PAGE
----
HILLSBORO, Ore. — The Hillsboro Hops will benefit greatly from Major League Baseball's decision to form the Professional Development League, which will replace the existing minor league baseball system.
So says KL Wombacher, the team's president, in revealing Friday morning that the Hops signed a 10-year agreement with MLB to serve as the Arizona Diamondbacks Single-A Advanced affiliate. The move means the Hops will play 132 games instead of 76 each year.
"When you go from 38 home games to 66, it changes the game dramatically," Wombacher said. "Sponsorships become way more valuable, and the economic impact in the community — hotel rooms, restaurants — practically doubles."
The news also comes after a season totally canceled by the pandemic.
The Hops were one of 120 teams that will participate in the PDL. Eugene will also receive a Single-A Advanced franchise that will be affiliated with the San Francisco Giants.
MLB commissioner Rob Manfred said the strategy "modernizes" the past system in that it more closely links the top league to the franchises that develop players. The move did eliminate teams in 40 cities, including Salem-Keizer's Volcanoes.
"In modernizing our Minor League system, we prioritized the qualities that make the Minor Leagues such an integral part of our game while strengthening how we develop professional athletes on and off the field," Manfred said in a release. "We look forward to demonstrating the best of our game throughout local communities, supporting all those who are working hard to grow the sport and sharing unrivaled technology and resources with minor league teams and players.”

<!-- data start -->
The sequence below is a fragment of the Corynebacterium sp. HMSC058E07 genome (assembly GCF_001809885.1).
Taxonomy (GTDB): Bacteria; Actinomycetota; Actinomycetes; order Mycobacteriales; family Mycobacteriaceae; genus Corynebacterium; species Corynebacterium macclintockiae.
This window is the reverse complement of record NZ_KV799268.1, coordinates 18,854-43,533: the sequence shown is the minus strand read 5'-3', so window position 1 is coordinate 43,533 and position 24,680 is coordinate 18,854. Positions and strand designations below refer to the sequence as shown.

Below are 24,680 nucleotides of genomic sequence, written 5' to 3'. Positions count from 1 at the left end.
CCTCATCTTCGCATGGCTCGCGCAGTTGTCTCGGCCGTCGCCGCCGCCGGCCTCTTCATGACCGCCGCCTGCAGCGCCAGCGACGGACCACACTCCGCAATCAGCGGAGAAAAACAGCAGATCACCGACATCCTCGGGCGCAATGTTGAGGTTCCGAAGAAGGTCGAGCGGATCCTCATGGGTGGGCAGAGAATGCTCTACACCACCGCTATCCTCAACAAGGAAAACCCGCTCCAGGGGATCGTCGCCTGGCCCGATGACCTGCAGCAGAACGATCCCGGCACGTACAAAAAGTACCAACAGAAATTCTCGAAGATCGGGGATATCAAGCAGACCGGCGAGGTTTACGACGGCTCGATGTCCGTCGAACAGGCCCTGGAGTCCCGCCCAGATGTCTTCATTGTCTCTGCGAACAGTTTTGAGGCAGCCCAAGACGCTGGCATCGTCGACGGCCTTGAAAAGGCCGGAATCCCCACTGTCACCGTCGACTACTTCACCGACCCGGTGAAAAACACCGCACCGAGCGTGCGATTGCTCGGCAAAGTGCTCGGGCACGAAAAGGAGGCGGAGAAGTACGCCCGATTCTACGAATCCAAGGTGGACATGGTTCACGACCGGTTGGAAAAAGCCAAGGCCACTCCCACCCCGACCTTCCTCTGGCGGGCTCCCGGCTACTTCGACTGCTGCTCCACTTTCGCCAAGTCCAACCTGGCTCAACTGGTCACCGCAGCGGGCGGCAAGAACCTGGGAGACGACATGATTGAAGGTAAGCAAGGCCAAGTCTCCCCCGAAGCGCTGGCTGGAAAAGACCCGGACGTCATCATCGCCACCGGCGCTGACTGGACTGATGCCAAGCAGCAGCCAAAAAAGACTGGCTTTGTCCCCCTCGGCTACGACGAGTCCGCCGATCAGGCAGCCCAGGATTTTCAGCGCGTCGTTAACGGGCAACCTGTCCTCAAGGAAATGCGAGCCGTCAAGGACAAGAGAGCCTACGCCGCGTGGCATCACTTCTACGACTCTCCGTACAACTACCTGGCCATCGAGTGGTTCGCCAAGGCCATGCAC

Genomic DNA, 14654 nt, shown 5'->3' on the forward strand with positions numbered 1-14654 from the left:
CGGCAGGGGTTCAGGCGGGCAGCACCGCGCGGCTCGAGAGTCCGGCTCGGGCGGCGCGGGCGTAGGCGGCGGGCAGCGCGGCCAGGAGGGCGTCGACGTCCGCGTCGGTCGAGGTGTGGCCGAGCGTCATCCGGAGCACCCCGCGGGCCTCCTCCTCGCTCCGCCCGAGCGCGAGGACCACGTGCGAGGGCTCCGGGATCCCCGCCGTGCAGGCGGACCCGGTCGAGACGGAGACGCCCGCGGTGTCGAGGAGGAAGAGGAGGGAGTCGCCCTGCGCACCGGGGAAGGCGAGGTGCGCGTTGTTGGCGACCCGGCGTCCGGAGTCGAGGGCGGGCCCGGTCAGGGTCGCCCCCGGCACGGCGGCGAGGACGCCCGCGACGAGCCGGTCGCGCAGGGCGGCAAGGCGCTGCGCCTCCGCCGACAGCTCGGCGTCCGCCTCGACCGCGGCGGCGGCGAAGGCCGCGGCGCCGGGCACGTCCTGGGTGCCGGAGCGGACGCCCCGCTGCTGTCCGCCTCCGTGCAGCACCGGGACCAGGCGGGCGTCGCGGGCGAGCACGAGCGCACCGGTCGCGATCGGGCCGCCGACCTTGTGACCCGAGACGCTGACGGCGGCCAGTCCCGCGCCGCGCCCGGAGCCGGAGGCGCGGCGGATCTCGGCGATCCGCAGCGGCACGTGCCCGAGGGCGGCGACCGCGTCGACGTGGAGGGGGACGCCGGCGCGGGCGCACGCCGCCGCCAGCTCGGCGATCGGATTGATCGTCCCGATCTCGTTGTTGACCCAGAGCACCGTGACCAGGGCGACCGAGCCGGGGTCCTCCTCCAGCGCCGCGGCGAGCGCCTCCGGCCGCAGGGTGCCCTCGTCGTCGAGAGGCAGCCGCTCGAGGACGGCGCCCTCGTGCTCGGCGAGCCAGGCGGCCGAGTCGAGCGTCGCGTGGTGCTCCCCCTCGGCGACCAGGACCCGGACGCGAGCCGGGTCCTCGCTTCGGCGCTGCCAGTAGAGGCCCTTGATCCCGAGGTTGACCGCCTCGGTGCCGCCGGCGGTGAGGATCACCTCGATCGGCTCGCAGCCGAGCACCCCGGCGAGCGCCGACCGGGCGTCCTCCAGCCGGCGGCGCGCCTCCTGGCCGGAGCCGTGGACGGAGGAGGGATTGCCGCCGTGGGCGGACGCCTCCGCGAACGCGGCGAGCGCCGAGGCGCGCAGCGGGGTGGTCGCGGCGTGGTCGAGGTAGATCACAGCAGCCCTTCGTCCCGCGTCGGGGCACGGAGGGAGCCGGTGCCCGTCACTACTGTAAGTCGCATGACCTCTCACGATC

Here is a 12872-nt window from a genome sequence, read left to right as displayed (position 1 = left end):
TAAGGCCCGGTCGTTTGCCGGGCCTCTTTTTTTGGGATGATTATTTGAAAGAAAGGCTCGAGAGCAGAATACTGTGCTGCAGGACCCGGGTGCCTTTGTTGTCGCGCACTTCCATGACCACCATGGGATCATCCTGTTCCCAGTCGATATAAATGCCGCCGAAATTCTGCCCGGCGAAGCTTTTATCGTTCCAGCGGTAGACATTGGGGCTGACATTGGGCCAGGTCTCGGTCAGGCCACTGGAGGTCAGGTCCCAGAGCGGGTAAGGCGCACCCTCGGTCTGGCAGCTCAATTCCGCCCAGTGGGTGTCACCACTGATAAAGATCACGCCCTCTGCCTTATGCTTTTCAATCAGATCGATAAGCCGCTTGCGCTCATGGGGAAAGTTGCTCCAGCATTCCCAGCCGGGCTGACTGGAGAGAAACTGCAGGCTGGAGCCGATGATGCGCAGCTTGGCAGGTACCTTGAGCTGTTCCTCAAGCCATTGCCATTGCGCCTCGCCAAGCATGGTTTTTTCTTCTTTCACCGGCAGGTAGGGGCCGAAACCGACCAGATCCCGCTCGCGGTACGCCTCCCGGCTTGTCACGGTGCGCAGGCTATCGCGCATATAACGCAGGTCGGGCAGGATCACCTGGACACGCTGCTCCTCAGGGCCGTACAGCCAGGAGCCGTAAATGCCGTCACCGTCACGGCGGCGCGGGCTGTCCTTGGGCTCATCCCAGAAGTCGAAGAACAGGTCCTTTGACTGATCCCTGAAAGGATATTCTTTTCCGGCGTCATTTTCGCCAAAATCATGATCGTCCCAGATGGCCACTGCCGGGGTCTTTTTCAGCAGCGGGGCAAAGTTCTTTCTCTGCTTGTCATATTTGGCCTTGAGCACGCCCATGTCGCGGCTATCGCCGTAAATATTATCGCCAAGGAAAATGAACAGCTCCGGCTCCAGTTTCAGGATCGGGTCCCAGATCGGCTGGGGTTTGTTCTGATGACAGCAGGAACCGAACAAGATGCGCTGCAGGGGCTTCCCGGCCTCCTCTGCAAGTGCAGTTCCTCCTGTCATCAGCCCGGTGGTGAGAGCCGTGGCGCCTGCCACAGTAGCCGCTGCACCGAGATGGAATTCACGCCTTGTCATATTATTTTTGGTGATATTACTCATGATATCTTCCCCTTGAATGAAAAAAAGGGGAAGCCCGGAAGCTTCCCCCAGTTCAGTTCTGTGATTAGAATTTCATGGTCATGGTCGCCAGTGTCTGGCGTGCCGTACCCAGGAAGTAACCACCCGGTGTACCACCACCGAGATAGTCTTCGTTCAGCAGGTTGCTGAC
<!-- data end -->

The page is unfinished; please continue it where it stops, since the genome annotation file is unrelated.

The higher level of talent means several things for Portland baseball fans. Not only will players likely stay longer with the franchise (many play two years before being promoted), but the likelihood that fans will see more future big-leaguers will increase. Wombacher estimated that players who play in Single-A Advanced ball are twice as likely to reach the majors.
Wombacher said Ron Tonkin Field will receive upgrades, the ideas for which are still being formulated. And, with MLB overseeing the PDL, many teams may find themselves playing on a more national stage, through such venues as MLB.com.
"It's a completely new system in that we're aligned directly with MLB," said Wombacher. "It's going to change our industry dramatically."
The Hillsboro Hops began play in 2014 after starting in Yakima. They won three Northwest League titles and graduated several players to the Major Leagues, including Braves shortstop Dansby Swanson.
The team's presence during that time has been positive for the city, Wombacher said.
"Microsoft is now moving here and Genentech is expanding," he said. "You can argue Microsoft would move here without the Hops, but having a professional sports team here is a big piece of the puzzle. And now playing over a six-month period versus a two-and-a-half month period means more opportunities to make an impact in the community."